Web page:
US Treasuries (UST) market
This week, US Treasuries was seen rebounding a tad higher with yields easing by 4-10 bps across the maturity spectrum versus Monday's close level. Safe haven US Treasuries pared earlier loses after reports this week showed eurozone's output contracted further, while US housing starts eased on monthly basis. Housing starts in February declined by -1.1% month-on-month versus a revised level of 3.7% back in January. At time of writing, yields on two-year note settled at 0.36% while 10-year was seen hovering at about 2.29% level.
Malaysian bond market
This week, trading volume in local govvies was generally thinner with most players preferring to stay on the sideline awaiting details of local CPI data. At time of writing, the official February CPI data has yet to be released. Meanwhile a Bloomberg survey expects inflation to moderate to reach 2.4% year-on-year. On a related note, details of the upcoming new 7.5-year GII was announced with issue size worth RM4.5bil. Tenders results for the mentioned bonds scheduled on March 29.
In the Malaysian Government Securities/GII market, RM9.6bil trades were transacted with a daily average trading volume of RM2.4bil versus last week's average of RM3.4bil.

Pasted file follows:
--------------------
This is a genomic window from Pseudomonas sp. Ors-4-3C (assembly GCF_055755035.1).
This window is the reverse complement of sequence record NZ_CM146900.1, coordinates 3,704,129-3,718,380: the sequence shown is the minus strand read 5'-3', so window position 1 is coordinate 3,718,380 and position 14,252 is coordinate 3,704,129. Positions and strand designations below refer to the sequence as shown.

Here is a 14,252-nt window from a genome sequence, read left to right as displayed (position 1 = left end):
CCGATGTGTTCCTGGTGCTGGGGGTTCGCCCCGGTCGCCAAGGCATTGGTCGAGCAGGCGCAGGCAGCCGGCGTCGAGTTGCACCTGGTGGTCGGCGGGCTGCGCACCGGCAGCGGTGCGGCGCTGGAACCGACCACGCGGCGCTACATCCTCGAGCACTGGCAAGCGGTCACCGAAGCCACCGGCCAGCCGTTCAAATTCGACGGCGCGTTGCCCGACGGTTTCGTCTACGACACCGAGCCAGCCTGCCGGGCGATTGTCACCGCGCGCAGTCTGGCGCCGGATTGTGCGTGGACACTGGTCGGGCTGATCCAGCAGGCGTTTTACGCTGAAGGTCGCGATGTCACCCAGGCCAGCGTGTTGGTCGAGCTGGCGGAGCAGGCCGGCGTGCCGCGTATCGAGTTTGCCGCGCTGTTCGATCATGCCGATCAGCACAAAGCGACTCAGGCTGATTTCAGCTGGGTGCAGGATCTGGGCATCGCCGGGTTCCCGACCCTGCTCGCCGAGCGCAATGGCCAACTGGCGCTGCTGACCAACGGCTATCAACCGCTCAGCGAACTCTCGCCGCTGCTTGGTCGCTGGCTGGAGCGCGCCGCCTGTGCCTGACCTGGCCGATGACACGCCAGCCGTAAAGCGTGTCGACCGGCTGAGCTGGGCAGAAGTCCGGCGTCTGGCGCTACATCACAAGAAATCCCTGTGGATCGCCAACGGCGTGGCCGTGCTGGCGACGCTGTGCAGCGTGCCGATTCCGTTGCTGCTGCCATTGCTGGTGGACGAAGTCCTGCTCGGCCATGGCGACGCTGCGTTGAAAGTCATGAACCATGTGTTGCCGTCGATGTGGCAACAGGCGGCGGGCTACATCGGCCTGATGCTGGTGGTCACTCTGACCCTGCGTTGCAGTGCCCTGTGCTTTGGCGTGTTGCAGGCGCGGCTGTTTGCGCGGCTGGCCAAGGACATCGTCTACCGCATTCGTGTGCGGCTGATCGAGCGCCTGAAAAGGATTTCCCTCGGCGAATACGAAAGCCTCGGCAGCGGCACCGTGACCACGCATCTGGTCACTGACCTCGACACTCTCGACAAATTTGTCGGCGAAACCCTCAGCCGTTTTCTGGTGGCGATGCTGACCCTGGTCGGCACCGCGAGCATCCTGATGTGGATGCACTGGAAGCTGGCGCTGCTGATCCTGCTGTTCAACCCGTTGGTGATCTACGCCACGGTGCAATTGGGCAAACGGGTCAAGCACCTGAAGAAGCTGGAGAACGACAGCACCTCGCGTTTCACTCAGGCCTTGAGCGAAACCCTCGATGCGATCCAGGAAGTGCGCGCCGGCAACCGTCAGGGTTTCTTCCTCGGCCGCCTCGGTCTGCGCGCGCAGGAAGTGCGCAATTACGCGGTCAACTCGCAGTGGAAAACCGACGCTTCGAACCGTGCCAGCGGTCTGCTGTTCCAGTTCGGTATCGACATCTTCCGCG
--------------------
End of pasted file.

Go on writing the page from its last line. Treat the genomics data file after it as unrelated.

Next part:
As of Thursday's close, most of the benchmark yields across the maturity spectrum aligned 1-5 bps higher compared with last week's close. The three-year benchmark yield rose 5 bps to close at 3.11% while the five-year benchmark yield climbed 2 bps to 3.26%. The seven-year and 10-year yields aligned 2-4 bps higher to close at 3.60% and 3.91%, while 15-year and 20-year settled at 3.91% and 4.03% respectively.
In the private debt securities market, a total of RM2.1bil worth of trades were done with 48% coming from the GG/AAA segment, 50% from the AA segment and remaining balance from the single-A segment. For the week, daily average trade volume was RM531mil, easing from the RM899mil average seen previously.
In the GG/AAA segment, active trading interest was seen in PLUS bonds maturing 2018-2028 with a total of RM535mil worth of trades transacted. Interest was also seen in the Prasarana bonds maturing 8/26 with RM115mil trades done.
In the AA-segment, trading interest was on the power sector bonds. Tanjung Bin Energy bonds maturing 2017-2032 reported trades of RM520mil done. This was followed by Sarawak Energy 6/21 and 1/22 with a total of RM85mil trades. Within the single-A segment, RM24mil worth of trades were transacted for banking sector bonds. Trading interest emerged for a slew of banking names Bank Muamalat 6/16, OSK Investment Bank 5/15 and AmIslamic Bank 9/16.
Ringgit interest rate swap (IRS) market
Worsening economic data from China and slide in equity markets prompted selling in the ringgit IRS market and thus capping the recent sharp rise. Overall, the ringgit IRS rates ended the week 1~ 5 bps lower.
● For enquiries, contact: firstname.lastname@example.org or email@example.com
Did you find this article insightful?